Brain Exercises Delay, but Can't Prevent, Dementia

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Mike Kemp / Rubberball / Corbis

Doctors have been advising us for years to "use it or lose it": that is, to stay as intellectually active as possible into our waning years in order to avoid dementia. But the latest research shows that brain training comes at a price.

In a study of 1,157 men and women age 65 or older, researchers led by Dr. Robert Wilson at Rush University Medical Center in Chicago found that people who remained intellectually stimulated — by playing cards or other games, reading or visiting museums — were diagnosed with dementia later than those who were not as cognitively active. But once dementia set in, the group who participated in mentally stimulating activities experienced a much more rapid cognitive decline. Over the 12-year study, for each additional point they gained on a measure of cognitive activity, the intellectually stimulated group experienced a 52% greater decline in cognitive impairment, after being diagnosed with dementia.

"Brain activity is not stopping the underlying neurobiology of dementia, but for a while, it seems to be effective in delaying the additional appearance of symptoms," says Wilson. "But the benefit of delaying the initial symptoms comes at the cost of more rapid progression of dementia once it makes its appearance."

While brain exercises can help the brain continue to function despite the accumulating biological changes underlying dementia and Alzheimer's, at some point, says Wilson, the scales tip — that activity can no longer compensate for the growing volume of deteriorating alterations in the brain. "At that point, the patient is pretty much at the mercy of the pathology," he says. And that's why, once the symptoms of dementia become obvious, those who were able to push off their diagnosis are likely to be at a more advanced stage of disease.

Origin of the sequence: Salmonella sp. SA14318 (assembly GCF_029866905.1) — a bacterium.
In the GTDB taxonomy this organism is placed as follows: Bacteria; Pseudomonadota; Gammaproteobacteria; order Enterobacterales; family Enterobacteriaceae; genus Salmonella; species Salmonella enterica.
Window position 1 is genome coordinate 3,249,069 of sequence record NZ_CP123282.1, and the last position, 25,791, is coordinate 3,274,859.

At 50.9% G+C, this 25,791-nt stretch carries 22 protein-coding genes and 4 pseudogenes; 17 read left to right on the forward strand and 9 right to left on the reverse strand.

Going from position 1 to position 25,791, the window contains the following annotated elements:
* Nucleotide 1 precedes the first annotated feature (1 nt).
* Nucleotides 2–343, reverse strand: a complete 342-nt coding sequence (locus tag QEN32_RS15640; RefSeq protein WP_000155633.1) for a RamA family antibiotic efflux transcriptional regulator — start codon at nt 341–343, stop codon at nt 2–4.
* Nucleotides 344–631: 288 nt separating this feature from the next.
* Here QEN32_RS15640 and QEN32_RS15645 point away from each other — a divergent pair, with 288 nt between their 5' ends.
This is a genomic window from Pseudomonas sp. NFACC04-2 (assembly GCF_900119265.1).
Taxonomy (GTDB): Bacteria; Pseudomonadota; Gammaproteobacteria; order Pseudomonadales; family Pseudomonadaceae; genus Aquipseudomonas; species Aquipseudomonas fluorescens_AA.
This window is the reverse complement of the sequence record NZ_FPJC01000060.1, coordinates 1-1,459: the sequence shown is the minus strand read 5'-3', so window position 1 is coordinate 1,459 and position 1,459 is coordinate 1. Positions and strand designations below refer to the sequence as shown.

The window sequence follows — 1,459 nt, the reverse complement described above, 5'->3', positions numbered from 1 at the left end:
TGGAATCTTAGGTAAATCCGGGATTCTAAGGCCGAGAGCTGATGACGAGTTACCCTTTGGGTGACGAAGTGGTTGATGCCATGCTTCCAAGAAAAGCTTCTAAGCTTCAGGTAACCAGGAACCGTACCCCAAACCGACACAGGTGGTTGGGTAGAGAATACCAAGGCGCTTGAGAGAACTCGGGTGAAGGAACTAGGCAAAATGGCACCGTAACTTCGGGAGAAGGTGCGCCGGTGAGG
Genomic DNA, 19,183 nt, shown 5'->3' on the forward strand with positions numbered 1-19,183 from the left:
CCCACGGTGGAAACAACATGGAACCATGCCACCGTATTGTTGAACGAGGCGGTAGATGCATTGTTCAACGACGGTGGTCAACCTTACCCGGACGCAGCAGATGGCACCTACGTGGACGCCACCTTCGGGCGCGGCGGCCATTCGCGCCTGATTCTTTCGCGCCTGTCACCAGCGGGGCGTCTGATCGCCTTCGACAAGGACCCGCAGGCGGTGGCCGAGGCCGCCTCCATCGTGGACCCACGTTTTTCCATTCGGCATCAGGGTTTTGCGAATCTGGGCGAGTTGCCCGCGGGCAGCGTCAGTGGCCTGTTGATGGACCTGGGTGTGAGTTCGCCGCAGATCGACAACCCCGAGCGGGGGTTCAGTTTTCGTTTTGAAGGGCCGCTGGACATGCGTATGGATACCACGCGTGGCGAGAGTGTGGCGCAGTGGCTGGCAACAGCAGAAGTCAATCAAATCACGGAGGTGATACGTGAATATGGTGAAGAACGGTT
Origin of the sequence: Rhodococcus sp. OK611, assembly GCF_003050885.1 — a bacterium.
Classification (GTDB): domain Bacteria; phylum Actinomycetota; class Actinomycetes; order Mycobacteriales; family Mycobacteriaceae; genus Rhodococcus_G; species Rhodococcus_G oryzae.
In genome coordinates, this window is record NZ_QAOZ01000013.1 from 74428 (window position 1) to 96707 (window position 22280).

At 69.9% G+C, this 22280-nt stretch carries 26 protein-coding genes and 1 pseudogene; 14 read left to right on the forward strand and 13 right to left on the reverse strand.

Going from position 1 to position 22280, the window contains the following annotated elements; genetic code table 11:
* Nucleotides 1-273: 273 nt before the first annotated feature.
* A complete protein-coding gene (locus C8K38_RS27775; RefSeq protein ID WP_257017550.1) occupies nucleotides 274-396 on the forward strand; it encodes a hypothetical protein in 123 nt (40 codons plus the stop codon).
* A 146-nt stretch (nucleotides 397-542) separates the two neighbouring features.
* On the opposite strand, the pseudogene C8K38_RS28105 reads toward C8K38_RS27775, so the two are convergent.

The findings, published Wednesday in Neurology, should not discourage people from remaining cognitively active, says Dr. William Thies, chief medical officer of the Alzheimer's Association, and in fact raises interesting questions about how we as a society should approach age-related brain changes. Surveys consistently show that most of us would prefer to remain as functionally intact as possible and experience a short period of physical or mental disability before death. Gradual cognitive decline, which is the hallmark of Alzheimer's disease, is challenging for patients, their caregivers and society, as the health costs of chronic care continue to climb. But the current study suggests that more people may be able to telescope their mental decline into a shorter and more concentrated time period. "I think the results suggested by this paper are something that people would regard as positive," he says. "And this is the sort of study we really need if we are ever going to understand how to manage all aspects of dementia as a society."